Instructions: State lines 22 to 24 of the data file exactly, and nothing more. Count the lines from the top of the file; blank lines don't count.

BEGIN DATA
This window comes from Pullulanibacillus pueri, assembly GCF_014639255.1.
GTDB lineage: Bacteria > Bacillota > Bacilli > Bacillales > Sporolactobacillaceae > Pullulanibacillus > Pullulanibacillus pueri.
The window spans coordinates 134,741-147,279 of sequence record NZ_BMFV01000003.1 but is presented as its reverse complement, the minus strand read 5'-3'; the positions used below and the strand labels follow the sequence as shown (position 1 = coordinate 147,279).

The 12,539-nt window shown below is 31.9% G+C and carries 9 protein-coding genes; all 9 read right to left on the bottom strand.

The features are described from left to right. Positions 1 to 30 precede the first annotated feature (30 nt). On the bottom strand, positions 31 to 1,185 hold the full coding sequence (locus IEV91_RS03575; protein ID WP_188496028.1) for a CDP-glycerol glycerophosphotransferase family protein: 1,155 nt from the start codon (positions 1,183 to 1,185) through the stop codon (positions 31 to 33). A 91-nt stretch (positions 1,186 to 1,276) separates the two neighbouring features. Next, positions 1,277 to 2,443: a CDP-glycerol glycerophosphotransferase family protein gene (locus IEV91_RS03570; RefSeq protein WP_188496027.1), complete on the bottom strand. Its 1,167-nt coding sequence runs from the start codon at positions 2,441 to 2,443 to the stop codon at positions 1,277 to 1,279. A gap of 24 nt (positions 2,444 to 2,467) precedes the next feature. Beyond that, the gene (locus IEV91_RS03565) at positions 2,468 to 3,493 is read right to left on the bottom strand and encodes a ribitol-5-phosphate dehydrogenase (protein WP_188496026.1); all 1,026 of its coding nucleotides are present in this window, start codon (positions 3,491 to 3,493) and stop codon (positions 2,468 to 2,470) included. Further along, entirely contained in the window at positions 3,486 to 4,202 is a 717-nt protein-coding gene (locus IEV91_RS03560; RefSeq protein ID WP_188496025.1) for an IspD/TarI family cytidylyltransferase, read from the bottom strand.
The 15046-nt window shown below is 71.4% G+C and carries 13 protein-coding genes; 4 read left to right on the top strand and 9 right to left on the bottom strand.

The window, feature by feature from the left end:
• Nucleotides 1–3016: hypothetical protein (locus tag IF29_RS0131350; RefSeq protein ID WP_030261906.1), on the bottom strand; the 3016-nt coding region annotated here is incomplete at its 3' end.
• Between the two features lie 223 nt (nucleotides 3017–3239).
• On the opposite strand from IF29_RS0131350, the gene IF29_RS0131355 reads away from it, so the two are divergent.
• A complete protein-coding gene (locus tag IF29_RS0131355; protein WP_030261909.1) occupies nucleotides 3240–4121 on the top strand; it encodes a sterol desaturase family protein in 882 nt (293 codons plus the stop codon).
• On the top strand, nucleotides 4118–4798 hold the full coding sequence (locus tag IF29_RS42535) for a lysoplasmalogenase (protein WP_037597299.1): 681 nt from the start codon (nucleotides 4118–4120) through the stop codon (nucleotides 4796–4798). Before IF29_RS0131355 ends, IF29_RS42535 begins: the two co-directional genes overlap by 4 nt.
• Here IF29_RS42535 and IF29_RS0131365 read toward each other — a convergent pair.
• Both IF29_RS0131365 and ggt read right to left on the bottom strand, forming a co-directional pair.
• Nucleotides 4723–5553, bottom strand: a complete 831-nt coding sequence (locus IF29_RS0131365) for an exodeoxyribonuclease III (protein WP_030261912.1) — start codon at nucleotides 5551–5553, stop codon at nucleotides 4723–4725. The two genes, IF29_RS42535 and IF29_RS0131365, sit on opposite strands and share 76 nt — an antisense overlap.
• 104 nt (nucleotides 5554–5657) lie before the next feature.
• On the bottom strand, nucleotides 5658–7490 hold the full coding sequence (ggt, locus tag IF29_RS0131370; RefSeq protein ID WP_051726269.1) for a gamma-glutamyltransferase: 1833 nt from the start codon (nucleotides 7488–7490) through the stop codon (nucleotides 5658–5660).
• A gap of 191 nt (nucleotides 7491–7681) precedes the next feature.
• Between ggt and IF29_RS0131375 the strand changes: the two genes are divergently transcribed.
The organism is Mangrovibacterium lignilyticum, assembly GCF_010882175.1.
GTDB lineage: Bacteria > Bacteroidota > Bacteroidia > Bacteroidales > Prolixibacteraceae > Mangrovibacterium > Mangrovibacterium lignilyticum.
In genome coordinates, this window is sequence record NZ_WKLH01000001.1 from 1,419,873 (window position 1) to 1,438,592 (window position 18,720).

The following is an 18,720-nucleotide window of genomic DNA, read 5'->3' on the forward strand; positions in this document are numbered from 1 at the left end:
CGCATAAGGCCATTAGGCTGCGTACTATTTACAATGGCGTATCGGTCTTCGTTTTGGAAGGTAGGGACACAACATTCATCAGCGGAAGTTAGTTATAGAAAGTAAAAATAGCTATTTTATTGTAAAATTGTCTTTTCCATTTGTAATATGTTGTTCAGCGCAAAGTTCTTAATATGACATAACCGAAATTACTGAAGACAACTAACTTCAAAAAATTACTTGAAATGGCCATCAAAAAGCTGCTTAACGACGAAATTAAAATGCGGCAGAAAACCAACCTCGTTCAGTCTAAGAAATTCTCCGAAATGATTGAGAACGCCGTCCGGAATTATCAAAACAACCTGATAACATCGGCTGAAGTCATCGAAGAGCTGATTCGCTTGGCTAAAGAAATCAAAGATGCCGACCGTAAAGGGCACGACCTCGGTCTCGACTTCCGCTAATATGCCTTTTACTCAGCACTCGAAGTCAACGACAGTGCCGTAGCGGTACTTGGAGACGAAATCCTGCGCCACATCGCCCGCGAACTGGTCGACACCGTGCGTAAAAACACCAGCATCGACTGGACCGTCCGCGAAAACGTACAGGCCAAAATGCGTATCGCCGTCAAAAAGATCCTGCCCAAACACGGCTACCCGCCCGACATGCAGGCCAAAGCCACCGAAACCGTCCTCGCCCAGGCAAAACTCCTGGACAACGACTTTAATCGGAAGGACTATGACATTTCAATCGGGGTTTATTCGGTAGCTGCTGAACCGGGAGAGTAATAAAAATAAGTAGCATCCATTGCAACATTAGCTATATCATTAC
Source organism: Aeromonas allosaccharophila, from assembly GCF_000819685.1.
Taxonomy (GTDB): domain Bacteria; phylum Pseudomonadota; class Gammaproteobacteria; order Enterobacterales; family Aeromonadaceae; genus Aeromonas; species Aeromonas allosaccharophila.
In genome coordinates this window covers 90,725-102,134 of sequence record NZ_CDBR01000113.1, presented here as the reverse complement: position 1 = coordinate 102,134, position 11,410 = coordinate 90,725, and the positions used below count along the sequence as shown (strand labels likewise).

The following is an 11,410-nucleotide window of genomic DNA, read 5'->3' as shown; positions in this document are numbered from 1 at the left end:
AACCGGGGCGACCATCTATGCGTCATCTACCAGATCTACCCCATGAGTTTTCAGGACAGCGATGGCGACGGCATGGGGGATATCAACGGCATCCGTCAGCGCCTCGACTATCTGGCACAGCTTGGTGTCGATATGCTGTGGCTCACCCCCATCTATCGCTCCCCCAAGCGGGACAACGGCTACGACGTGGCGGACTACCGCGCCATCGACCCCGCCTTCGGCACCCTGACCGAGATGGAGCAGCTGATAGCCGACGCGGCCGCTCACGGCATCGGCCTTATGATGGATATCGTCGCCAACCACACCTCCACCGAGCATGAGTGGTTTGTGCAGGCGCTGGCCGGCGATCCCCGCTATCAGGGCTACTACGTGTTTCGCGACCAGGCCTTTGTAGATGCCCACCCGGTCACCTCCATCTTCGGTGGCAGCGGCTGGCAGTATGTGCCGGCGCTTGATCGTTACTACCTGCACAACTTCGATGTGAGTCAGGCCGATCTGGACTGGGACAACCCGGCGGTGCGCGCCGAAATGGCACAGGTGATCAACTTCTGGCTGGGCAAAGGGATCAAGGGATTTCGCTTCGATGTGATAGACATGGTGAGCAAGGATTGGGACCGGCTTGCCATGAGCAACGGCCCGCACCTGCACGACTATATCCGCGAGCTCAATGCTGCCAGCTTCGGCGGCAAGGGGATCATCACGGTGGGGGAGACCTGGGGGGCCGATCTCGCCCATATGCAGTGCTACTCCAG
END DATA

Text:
In genome coordinates, this window is sequence record NZ_WKLH01000001.1 from 1,419,873 (window position 1) to 1,438,592 (window position 18,720).

The following is an 18,720-nucleotide window of genomic DNA, read 5'->3' on the forward strand; positions in this document are numbered from 1 at the left end:
CGCATAAGGCCATTAGGCTGCGTACTATTTACAATGGCGTATCGGTCTTCGTTTTGGAAGGTAGGGACACAACATTCATCAGCGGAAGTTAGTTATAGAAAGTAAAAATAGCTATTTTATTGTAAAATTGTCTTTTCCATTTGTAATATGTTGTTCAGCGCAAAGTTCTTAATATGACATAACCGAAATTACTGAAGACAACTAACTTCAAAAAATTACTTGAAATGGCCATCAAAAAGCTGCTTAACGACGAAATTAAAATGCGGCAGAAAACCAACCTCGTTCAGTCTAAGAAATTCTCCGAAATGATTGAGAACGCCGTCCGGAATTATCAAAACAACCTGATAACATCGGCTGAAGTCATCGAAGAGCTGATTCGCTTGGCTAAAGAAATCAAAGATGCCGACCGTAAAGGGCACGACCTCGGTCTCGACTTCCGCTAATATGCCTTTTACTCAGCACTCGAAGTCAACGACAGTGCCGTAGCGGTACTTGGAGACGAAATCCTGCGCCACATCGCCCGCGAACTGGTCGACACCGTGCGTAAAAACACCAGCATCGACTGGACCGTCCGCGAAAACGTACAGGCCAAAATGCGTATCGCCGTCAAAAAGATCCTGCCCAAACACGGCTACCCGCCCGACATGCAGGCCAAAGCCACCGAAACCGTCCTCGCCCAGGCAAAACTCCTGGACAACGACTTTAATCGGAAGGACTATGACATTTCAATCGGGGTTTATTCGGTAGCTGCTGAACCGGGAGAGTAATAAAAATAAGTAGCATCCATTGCAACATTAGCTATATCATTAC